Pretty Ugly: Sandra Bernhard's 'I'm Still Here ... Damn It!'

By Trebay, Guy | Artforum International, March 1998 | Go to article overview

Pretty Ugly: Sandra Bernhard's 'I'm Still Here ... Damn It!'


Trebay, Guy, Artforum International


She likes to wear high heels by Manolo Blahnik or Robert Clergerie. She once wrote admiringly of the beautiful bulge of her own calf. She once said of her face that it is sensual and sexual and also "just damned frightening." She used to perform a cover of Paul Simon's "50 Ways to Leave Your Lover." She says that she has had to leave many people behind. She once remarked of herself that she rarely feels vulnerable because there is "not time for weakness in life." She says she believes there is not time enough for vengeance either. She claims that she learned this from studying the mystical cabala. From Dorothy Parker she learned that life will come up with fancier revenges for one's enemies than one ever could: "Make a bowl of popcorn," she says, "sit back, and enjoy the show."

Sandra Bernhard inhabits an array of often contradictory voices and stances. If she seldom settles for long in one, she is nevertheless always intensely sincere. She loves enthusiastically and hates lavishly and shuttles between the two emotions with a public ferocity that gives us reason to be glad that, undiminished by fifteen years at the perimeter of the spotlight, she has managed to stick around.

In I'm Still Here . . . Damn It!, the comedian/actress/singer once described by a critic as "a pathetic neutered Barbie doll with a frightening Medusa head" (and by another as a "terrorist lap dancer") struts the stage of a dingy West Village theater wearing a transparent Isaac Mizrahi dress over a black lace G-string; her hair is a wild, vaguely Medusan tangle, and she is fully sexually charged - not the least bit pathetic - as she riffs, with her customary scattershot brilliance, on our garbage culture. She mocks, by turns, the sham pathos of Gianni Versace's funeral, the edgy animus behind Caller ID, the grief orgy ensuing from Princess Diana's J.G. Ballard - esque demise. She rhapsodizes, as she always has, about that order of beautiful nobodies known as supermodels, a cult of which she is herself an ordained priestess. She transforms herself into a strutting Naomi Campbell and sings a self-infatuated Versace "tribute" called "On the Runway." She becomes a lurching Liza Minnelli performing a trouper's medley of "alternative music" tunes that lapse reflexively into the druggy Weimar shtick of Cabaret. She slags, in no particular order, Madonna, Courtney Love, Tina Brown, Elton John, Tom Cruise, New York Times columnist Alex Witchel, and David Letterman. She purifies the theater with an Indian sage stick. She impersonates a jive-talking spider skittering down a silken thread to bite a sleeping Sandy on the arm. "I love a good bayberry candle," she remarks, as she puts a match to that definitive symbol of shopping-mall gentility. She sings the Rolling Stones' "Angie." She sings "Midnight Train to Georgia." She reads a couple of awful poems.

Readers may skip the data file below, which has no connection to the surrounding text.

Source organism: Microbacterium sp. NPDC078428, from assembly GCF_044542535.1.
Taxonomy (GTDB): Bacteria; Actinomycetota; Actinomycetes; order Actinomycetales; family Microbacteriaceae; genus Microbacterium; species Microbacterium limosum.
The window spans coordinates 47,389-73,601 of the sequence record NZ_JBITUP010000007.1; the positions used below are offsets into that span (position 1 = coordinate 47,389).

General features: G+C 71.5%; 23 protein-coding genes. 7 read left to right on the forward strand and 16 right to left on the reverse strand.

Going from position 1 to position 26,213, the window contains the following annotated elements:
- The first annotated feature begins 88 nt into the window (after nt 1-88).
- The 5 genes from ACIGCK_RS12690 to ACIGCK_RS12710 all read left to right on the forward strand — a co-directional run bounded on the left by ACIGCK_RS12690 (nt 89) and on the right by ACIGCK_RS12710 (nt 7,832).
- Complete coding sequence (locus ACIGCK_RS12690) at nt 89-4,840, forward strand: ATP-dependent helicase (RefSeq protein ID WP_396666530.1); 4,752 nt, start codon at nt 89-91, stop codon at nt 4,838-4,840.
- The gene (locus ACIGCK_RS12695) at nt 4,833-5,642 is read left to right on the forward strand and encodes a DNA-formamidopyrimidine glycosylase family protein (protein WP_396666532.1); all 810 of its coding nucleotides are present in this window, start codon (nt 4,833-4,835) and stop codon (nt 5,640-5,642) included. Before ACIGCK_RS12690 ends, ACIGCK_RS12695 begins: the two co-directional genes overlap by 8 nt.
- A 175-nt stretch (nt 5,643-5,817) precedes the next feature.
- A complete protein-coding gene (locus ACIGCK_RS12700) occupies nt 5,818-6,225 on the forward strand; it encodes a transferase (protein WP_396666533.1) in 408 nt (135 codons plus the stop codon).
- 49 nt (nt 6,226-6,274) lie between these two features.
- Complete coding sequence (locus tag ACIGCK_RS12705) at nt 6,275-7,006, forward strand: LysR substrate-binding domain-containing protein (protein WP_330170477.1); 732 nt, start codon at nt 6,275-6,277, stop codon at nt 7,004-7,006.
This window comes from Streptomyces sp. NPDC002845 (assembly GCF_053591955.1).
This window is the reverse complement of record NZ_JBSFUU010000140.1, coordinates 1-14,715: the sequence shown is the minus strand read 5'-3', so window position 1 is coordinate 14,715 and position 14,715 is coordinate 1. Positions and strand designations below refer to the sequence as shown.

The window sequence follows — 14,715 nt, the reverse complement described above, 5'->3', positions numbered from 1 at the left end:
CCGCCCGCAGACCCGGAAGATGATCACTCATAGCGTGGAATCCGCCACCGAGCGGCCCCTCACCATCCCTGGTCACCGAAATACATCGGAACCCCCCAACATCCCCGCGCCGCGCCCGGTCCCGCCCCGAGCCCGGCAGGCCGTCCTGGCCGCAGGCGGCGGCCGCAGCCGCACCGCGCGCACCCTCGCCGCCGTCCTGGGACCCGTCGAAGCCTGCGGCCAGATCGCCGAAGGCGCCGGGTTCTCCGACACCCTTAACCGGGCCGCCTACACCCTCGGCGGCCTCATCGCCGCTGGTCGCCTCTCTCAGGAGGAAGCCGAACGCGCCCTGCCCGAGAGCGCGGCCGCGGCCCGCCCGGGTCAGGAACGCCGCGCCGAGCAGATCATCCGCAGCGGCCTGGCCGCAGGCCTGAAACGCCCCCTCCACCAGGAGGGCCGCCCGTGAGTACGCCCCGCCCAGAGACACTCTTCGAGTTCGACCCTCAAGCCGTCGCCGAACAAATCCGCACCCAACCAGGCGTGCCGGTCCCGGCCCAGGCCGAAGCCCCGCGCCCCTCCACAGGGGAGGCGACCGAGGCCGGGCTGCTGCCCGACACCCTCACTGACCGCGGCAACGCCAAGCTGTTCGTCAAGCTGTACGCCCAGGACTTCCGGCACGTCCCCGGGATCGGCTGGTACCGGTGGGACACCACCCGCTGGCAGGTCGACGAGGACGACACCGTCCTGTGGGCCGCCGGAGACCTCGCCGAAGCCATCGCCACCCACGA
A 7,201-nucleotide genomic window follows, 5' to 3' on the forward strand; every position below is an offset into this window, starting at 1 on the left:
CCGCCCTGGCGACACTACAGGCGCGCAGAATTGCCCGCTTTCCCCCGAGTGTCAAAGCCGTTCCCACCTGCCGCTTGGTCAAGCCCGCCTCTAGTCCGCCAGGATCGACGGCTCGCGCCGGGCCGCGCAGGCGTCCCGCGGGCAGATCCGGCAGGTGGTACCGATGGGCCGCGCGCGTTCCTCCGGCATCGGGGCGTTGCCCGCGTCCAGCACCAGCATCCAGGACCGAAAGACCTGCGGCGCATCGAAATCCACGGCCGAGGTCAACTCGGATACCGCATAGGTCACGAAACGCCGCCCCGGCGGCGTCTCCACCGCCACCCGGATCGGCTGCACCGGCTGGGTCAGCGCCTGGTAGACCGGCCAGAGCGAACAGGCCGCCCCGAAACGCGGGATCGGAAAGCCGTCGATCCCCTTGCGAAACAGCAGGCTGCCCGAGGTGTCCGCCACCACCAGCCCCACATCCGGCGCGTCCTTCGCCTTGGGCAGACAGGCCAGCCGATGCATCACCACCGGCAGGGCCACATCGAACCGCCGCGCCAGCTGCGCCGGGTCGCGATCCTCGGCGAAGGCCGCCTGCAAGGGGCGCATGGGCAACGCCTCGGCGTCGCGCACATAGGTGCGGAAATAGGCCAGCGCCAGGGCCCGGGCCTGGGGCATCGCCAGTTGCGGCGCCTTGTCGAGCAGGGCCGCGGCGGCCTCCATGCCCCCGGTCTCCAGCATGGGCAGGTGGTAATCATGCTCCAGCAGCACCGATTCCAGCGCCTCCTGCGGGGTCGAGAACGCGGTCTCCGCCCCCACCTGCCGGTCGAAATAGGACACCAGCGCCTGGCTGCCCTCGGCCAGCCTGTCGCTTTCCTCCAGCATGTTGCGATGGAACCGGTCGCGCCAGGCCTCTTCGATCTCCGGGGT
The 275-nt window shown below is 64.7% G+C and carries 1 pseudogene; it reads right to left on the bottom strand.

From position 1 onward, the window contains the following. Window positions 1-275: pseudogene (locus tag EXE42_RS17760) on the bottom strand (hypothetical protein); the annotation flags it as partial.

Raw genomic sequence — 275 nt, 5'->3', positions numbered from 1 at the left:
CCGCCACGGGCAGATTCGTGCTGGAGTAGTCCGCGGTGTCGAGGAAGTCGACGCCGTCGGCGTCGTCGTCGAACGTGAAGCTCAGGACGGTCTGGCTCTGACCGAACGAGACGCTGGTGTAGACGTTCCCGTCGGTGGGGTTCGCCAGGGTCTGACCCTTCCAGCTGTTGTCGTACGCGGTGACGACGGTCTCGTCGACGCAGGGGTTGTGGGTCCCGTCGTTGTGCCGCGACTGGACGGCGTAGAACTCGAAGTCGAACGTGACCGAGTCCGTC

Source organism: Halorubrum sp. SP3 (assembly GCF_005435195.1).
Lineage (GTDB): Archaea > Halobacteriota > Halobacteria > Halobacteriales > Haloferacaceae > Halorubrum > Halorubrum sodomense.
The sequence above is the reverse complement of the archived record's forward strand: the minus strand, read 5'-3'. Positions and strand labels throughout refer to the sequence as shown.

The ambient rage that binds Bernhard's performance is not easily captured on the page. It does not seem to be an act, but it is also not something Bernhard readily admits to feeling. "Anger is so negative," she remarked not long ago over lunch at a tiny West Village restaurant. The two of us awkwardly shared a minuscule table. Between spoonfuls of leek-and-potato soup she spoke of an ambition to take her career to "another level," a plateau that would appear to involve a Sonny & Cher-style television variety show, on which Bernhard would appear in confections whipped up by her many designer friends, ruminate in her singular comedic way, and entertain a series of "surprise" guests. As if on cue, a series of surprise "guests" arrived at the restaurant: first the ornamental actor Rupert Everett with his black Labrador, Rosie; then the dully beautiful blond Scottish model, Kirsty Hume; and then Hume's pretty husband, Nancy Boy singer and sometime model Donovan Leitch. Bernhard greeted these demicelebrities expansively, lavishing them with show business bonhomie, air kisses, backstage invitations, etc. …

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